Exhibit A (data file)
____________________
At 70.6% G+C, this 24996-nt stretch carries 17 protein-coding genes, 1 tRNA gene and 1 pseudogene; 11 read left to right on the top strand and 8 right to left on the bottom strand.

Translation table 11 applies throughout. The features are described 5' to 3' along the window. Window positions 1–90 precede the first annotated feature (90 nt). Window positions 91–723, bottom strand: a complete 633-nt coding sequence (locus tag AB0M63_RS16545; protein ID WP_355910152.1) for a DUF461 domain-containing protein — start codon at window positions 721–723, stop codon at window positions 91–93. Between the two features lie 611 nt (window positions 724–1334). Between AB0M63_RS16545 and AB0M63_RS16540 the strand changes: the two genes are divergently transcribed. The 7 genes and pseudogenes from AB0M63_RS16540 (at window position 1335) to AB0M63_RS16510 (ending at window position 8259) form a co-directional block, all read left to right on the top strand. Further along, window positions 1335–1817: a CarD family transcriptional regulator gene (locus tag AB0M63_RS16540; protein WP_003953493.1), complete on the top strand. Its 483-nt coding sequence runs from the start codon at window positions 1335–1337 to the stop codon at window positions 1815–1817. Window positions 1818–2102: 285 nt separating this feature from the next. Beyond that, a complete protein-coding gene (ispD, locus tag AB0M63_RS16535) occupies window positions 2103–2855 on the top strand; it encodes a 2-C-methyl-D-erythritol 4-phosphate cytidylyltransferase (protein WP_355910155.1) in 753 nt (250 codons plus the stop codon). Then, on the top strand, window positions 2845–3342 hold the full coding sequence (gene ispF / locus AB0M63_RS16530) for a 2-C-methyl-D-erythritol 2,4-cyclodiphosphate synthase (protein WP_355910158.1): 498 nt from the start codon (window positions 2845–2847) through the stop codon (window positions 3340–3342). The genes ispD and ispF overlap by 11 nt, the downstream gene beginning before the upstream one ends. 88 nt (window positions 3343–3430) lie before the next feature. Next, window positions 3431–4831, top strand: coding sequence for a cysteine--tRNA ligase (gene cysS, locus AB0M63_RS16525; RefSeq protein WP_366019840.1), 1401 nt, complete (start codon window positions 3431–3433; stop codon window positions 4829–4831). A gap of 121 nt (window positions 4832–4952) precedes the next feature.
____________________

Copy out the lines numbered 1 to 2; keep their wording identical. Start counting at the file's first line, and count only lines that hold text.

At 70.6% G+C, this 24996-nt stretch carries 17 protein-coding genes, 1 tRNA gene and 1 pseudogene; 11 read left to right on the top strand and 8 right to left on the bottom strand.

Translation table 11 applies throughout. The features are described 5' to 3' along the window. Window positions 1–90 precede the first annotated feature (90 nt). Window positions 91–723, bottom strand: a complete 633-nt coding sequence (locus tag AB0M63_RS16545; protein ID WP_355910152.1) for a DUF461 domain-containing protein — start codon at window positions 721–723, stop codon at window positions 91–93. Between the two features lie 611 nt (window positions 724–1334). Between AB0M63_RS16545 and AB0M63_RS16540 the strand changes: the two genes are divergently transcribed. The 7 genes and pseudogenes from AB0M63_RS16540 (at window position 1335) to AB0M63_RS16510 (ending at window position 8259) form a co-directional block, all read left to right on the top strand. Further along, window positions 1335–1817: a CarD family transcriptional regulator gene (locus tag AB0M63_RS16540; protein WP_003953493.1), complete on the top strand. Its 483-nt coding sequence runs from the start codon at window positions 1335–1337 to the stop codon at window positions 1815–1817. Window positions 1818–2102: 285 nt separating this feature from the next. Beyond that, a complete protein-coding gene (ispD, locus tag AB0M63_RS16535) occupies window positions 2103–2855 on the top strand; it encodes a 2-C-methyl-D-erythritol 4-phosphate cytidylyltransferase (protein WP_355910155.1) in 753 nt (250 codons plus the stop codon). Then, on the top strand, window positions 2845–3342 hold the full coding sequence (gene ispF / locus AB0M63_RS16530) for a 2-C-methyl-D-erythritol 2,4-cyclodiphosphate synthase (protein WP_355910158.1): 498 nt from the start codon (window positions 2845–2847) through the stop codon (window positions 3340–3342). The genes ispD and ispF overlap by 11 nt, the downstream gene beginning before the upstream one ends. 88 nt (window positions 3343–3430) lie before the next feature. Next, window positions 3431–4831, top strand: coding sequence for a cysteine--tRNA ligase (gene cysS, locus AB0M63_RS16525; RefSeq protein WP_366019840.1), 1401 nt, complete (start codon window positions 3431–3433; stop codon window positions 4829–4831). A gap of 121 nt (window positions 4832–4952) precedes the next feature.